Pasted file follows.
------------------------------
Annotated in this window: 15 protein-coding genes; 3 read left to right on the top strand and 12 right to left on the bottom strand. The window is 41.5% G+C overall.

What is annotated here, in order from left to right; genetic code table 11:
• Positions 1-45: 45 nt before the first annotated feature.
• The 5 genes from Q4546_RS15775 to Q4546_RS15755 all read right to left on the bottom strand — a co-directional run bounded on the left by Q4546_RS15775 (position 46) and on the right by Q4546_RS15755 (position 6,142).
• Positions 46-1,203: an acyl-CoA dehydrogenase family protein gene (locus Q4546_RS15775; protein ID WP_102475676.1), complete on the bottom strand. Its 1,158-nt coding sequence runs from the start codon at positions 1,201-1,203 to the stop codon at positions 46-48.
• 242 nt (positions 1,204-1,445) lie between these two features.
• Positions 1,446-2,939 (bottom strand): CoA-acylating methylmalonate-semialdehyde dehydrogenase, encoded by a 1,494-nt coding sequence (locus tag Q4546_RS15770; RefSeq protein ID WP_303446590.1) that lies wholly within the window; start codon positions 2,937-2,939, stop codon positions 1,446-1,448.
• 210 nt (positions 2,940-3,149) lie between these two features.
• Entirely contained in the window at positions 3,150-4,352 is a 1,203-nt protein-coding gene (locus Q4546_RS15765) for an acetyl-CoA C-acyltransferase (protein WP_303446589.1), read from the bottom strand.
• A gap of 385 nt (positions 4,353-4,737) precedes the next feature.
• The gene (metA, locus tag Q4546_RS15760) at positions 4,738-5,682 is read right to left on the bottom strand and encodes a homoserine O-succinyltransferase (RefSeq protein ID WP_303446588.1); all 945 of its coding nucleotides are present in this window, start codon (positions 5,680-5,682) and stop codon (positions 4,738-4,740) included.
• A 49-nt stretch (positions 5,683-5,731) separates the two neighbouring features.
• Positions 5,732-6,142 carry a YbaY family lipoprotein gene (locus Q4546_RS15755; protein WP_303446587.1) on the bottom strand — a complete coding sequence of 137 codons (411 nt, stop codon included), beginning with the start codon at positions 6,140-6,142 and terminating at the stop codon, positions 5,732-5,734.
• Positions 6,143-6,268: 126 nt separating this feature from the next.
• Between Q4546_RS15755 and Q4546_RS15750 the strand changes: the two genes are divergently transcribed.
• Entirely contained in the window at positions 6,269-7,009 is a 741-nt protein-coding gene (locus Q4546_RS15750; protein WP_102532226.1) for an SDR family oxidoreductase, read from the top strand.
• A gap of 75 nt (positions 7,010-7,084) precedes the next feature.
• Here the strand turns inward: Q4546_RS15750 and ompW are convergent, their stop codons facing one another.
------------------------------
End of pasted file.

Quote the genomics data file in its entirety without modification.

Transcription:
Annotated in this window: 15 protein-coding genes; 3 read left to right on the top strand and 12 right to left on the bottom strand. The window is 41.5% G+C overall.

What is annotated here, in order from left to right; genetic code table 11:
• Positions 1-45: 45 nt before the first annotated feature.
• The 5 genes from Q4546_RS15775 to Q4546_RS15755 all read right to left on the bottom strand — a co-directional run bounded on the left by Q4546_RS15775 (position 46) and on the right by Q4546_RS15755 (position 6,142).
• Positions 46-1,203: an acyl-CoA dehydrogenase family protein gene (locus Q4546_RS15775; protein ID WP_102475676.1), complete on the bottom strand. Its 1,158-nt coding sequence runs from the start codon at positions 1,201-1,203 to the stop codon at positions 46-48.
• 242 nt (positions 1,204-1,445) lie between these two features.
• Positions 1,446-2,939 (bottom strand): CoA-acylating methylmalonate-semialdehyde dehydrogenase, encoded by a 1,494-nt coding sequence (locus tag Q4546_RS15770; RefSeq protein ID WP_303446590.1) that lies wholly within the window; start codon positions 2,937-2,939, stop codon positions 1,446-1,448.
• 210 nt (positions 2,940-3,149) lie between these two features.
• Entirely contained in the window at positions 3,150-4,352 is a 1,203-nt protein-coding gene (locus Q4546_RS15765) for an acetyl-CoA C-acyltransferase (protein WP_303446589.1), read from the bottom strand.
• A gap of 385 nt (positions 4,353-4,737) precedes the next feature.
• The gene (metA, locus tag Q4546_RS15760) at positions 4,738-5,682 is read right to left on the bottom strand and encodes a homoserine O-succinyltransferase (RefSeq protein ID WP_303446588.1); all 945 of its coding nucleotides are present in this window, start codon (positions 5,680-5,682) and stop codon (positions 4,738-4,740) included.
• A 49-nt stretch (positions 5,683-5,731) separates the two neighbouring features.
• Positions 5,732-6,142 carry a YbaY family lipoprotein gene (locus Q4546_RS15755; protein WP_303446587.1) on the bottom strand — a complete coding sequence of 137 codons (411 nt, stop codon included), beginning with the start codon at positions 6,140-6,142 and terminating at the stop codon, positions 5,732-5,734.
• Positions 6,143-6,268: 126 nt separating this feature from the next.
• Between Q4546_RS15755 and Q4546_RS15750 the strand changes: the two genes are divergently transcribed.
• Entirely contained in the window at positions 6,269-7,009 is a 741-nt protein-coding gene (locus Q4546_RS15750; protein WP_102532226.1) for an SDR family oxidoreductase, read from the top strand.
• A gap of 75 nt (positions 7,010-7,084) precedes the next feature.
• Here the strand turns inward: Q4546_RS15750 and ompW are convergent, their stop codons facing one another.